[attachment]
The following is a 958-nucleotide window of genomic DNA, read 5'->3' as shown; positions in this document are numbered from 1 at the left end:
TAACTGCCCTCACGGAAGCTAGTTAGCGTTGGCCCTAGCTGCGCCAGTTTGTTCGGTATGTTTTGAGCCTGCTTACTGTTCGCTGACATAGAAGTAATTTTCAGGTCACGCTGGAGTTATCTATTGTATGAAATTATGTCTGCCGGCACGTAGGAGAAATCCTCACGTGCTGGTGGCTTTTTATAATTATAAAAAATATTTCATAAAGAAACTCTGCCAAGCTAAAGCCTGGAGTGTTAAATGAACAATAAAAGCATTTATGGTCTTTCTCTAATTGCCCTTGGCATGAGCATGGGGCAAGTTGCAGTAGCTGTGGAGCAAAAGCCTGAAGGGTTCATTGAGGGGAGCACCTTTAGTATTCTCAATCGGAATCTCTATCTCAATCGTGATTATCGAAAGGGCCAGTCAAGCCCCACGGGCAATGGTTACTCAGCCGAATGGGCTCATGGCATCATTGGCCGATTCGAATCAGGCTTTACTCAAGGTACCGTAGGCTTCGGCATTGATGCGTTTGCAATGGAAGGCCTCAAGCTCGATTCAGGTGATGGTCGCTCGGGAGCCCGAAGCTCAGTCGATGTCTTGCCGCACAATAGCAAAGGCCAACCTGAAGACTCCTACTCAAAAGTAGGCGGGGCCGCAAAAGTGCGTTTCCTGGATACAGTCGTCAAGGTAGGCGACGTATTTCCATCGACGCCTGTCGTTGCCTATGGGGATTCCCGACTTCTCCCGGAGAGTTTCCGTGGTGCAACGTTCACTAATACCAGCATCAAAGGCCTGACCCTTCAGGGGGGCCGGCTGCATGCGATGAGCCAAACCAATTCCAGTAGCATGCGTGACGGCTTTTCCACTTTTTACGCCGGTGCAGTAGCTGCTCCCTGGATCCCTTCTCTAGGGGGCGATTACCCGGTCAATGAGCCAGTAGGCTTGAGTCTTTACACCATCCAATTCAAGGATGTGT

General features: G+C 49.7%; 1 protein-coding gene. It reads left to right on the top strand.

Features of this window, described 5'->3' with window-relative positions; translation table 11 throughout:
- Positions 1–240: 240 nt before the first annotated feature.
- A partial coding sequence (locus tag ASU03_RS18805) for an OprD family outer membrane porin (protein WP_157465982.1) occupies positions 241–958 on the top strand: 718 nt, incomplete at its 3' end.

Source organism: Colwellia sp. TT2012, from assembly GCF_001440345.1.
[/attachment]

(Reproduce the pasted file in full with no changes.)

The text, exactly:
The following is a 958-nucleotide window of genomic DNA, read 5'->3' as shown; positions in this document are numbered from 1 at the left end:
TAACTGCCCTCACGGAAGCTAGTTAGCGTTGGCCCTAGCTGCGCCAGTTTGTTCGGTATGTTTTGAGCCTGCTTACTGTTCGCTGACATAGAAGTAATTTTCAGGTCACGCTGGAGTTATCTATTGTATGAAATTATGTCTGCCGGCACGTAGGAGAAATCCTCACGTGCTGGTGGCTTTTTATAATTATAAAAAATATTTCATAAAGAAACTCTGCCAAGCTAAAGCCTGGAGTGTTAAATGAACAATAAAAGCATTTATGGTCTTTCTCTAATTGCCCTTGGCATGAGCATGGGGCAAGTTGCAGTAGCTGTGGAGCAAAAGCCTGAAGGGTTCATTGAGGGGAGCACCTTTAGTATTCTCAATCGGAATCTCTATCTCAATCGTGATTATCGAAAGGGCCAGTCAAGCCCCACGGGCAATGGTTACTCAGCCGAATGGGCTCATGGCATCATTGGCCGATTCGAATCAGGCTTTACTCAAGGTACCGTAGGCTTCGGCATTGATGCGTTTGCAATGGAAGGCCTCAAGCTCGATTCAGGTGATGGTCGCTCGGGAGCCCGAAGCTCAGTCGATGTCTTGCCGCACAATAGCAAAGGCCAACCTGAAGACTCCTACTCAAAAGTAGGCGGGGCCGCAAAAGTGCGTTTCCTGGATACAGTCGTCAAGGTAGGCGACGTATTTCCATCGACGCCTGTCGTTGCCTATGGGGATTCCCGACTTCTCCCGGAGAGTTTCCGTGGTGCAACGTTCACTAATACCAGCATCAAAGGCCTGACCCTTCAGGGGGGCCGGCTGCATGCGATGAGCCAAACCAATTCCAGTAGCATGCGTGACGGCTTTTCCACTTTTTACGCCGGTGCAGTAGCTGCTCCCTGGATCCCTTCTCTAGGGGGCGATTACCCGGTCAATGAGCCAGTAGGCTTGAGTCTTTACACCATCCAATTCAAGGATGTGT

General features: G+C 49.7%; 1 protein-coding gene. It reads left to right on the top strand.

Features of this window, described 5'->3' with window-relative positions; translation table 11 throughout:
- Positions 1–240: 240 nt before the first annotated feature.
- A partial coding sequence (locus tag ASU03_RS18805) for an OprD family outer membrane porin (protein WP_157465982.1) occupies positions 241–958 on the top strand: 718 nt, incomplete at its 3' end.

Source organism: Colwellia sp. TT2012, from assembly GCF_001440345.1.